Although my kids have many dance song requests, sometimes I choose the songs to set an intention for ourselves. When I put on these songs, I focus in on the collective feeling of joy that we can share together. I get centered on the lyrics that my brain/body/soul needs in that moment. I give myself the gift of oxytocin and I invite, not demand, my children to join me. For whatever reason, it works. It’s really hard to hold on to that bad mood when I’ve let myself sing, dance and experience joy.
Here’s my play list. Use mine or create your own. For me, I focus on what feels good for us. I don’t over think it. Just get the music going, start moving with my kids and let ourselves find joy together.
1) Better Together -Jack Johnson
Lyrics that I love: “Well, it’s always better when we’re together. Yeah, it’s always better when we’re together.”
Why: It reminds me of my values. This song is any easy one to sing together and let’s us feel the goodness of our togetherness.
2) Shake it Off -Taylor Swift
Lyrics that I love: “But I keep cruising, can’t stop, won’t stop moving. It’s like I got this music in my mind sayin it’s gonna be alright.”
Why: This one is a crowd favorite in our house. We don’t know all the words but we sure do pretend like we do. Easy burst of the right kind of energy.
3) Redemption Song -Bob Marley
Lyrics that I love: “Emancipate yourselves from mental slavery; None but ourselves can free our minds.”
Why: This one is more of mommy’s jam and my children allow me to have my time center stage. We play this one when I’m feeling like bringing us into a peaceful place of collective calm.
4) Sorry -Justin Beiber
Lyrics that I love: “Is it too late to say sorry.”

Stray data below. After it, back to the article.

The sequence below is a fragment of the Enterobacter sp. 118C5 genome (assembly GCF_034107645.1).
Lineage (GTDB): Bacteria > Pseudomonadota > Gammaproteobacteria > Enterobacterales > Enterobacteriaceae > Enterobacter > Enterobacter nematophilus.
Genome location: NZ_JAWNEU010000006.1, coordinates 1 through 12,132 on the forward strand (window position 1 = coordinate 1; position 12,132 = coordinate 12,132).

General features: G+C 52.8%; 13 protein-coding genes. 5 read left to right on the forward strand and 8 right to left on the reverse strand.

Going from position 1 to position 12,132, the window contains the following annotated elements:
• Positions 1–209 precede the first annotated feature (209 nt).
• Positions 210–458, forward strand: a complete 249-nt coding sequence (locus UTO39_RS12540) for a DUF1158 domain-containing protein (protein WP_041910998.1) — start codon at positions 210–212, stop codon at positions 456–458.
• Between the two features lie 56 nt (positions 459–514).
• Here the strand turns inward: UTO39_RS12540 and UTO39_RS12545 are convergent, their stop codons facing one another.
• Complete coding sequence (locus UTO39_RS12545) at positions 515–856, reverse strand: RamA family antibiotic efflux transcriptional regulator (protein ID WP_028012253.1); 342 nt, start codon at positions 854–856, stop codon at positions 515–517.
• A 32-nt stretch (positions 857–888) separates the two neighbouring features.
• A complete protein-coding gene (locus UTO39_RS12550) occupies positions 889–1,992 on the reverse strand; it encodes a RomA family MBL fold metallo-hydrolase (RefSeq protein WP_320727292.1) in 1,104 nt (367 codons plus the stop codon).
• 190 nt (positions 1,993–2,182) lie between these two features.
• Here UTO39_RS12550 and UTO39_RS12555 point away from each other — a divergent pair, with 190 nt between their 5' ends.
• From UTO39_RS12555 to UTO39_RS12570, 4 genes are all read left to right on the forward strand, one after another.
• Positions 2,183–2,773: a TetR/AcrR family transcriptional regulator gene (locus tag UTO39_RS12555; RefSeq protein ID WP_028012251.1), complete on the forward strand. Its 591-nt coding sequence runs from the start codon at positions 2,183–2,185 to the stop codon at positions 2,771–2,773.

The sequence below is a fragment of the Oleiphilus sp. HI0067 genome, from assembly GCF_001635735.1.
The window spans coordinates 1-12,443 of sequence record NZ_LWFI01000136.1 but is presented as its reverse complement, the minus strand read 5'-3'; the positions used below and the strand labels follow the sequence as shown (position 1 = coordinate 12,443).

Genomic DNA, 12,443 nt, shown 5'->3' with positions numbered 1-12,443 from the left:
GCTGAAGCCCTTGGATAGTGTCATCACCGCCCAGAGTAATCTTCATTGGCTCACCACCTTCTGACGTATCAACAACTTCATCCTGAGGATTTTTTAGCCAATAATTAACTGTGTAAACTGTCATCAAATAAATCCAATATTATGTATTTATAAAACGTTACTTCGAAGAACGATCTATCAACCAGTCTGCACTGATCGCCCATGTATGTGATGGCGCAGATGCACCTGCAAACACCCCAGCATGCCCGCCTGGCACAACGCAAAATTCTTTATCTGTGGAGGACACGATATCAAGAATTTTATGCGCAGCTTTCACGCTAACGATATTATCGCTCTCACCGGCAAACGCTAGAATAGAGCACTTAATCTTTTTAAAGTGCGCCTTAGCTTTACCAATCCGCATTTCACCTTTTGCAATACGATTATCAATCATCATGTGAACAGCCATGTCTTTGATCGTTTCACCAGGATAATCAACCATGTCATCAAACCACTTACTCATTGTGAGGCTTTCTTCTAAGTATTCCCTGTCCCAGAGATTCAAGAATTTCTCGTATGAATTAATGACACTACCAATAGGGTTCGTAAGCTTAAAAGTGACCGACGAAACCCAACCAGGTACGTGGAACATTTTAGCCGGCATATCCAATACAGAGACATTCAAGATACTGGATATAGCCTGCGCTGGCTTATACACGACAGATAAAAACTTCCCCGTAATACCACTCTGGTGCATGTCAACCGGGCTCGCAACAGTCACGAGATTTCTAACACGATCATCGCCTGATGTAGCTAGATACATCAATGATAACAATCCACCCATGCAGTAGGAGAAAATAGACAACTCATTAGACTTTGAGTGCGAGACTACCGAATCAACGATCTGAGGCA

Why: Sometimes mommy’s mess up and this song (not really parenting specific), let’s me sing about apologizing. I just kinda skip all the other lyrics. Oh, and I like Beiber.
5) I can make your hands clap -Fits and The Tantrums
Lyrics that I love: “That I can make your hands clap. That I can make your hands clap.”
Why: That one line repeated over and over, it almost becomes engrained in my brain. When we want vibes that are silly, wild and free into our home, we put this song on. It may not be for you, but this is couch jumping music in our home.
6) Wagon Wheel -Darius Rucker
Lyrics that I love: “Hey, momma, rock me.”
Why: My children and I take the song literally, and I pick them up and rock them like babies. Its ridiculous and it works.
7) These are the Days -Van Morrison
Lyrics that I love: “There is not past, there is only future. There is only here. There is only now.”
Why: This song is our mellow vibes song and centers me in the present.
I’m eager to discover more ways to invite my littles to experience joy and togetherness. As much as this is something I’m exploring at home, I am also bringing Movement Method into my clinical practice for families with autistic children. There is so much more to Movement Method than boosting levels of this feel good hormone or simply getting our bodies moving.
In just a few weeks, Rupert Isaacson will be in San Diego to give us an introductory workshop on Movement Method. Although initially this method was developed with autistic children in mind, it’s reach is also greater than children with neuro-differences. Its good for family wellness, regardless of diagnostic labels. It might be worth a few hours of your time on Saturday, February 10th at 9:00. Find out more here.
Here’s a little journey thought my family’s boosts of oxytocin through movement. Share with us your favorite ways.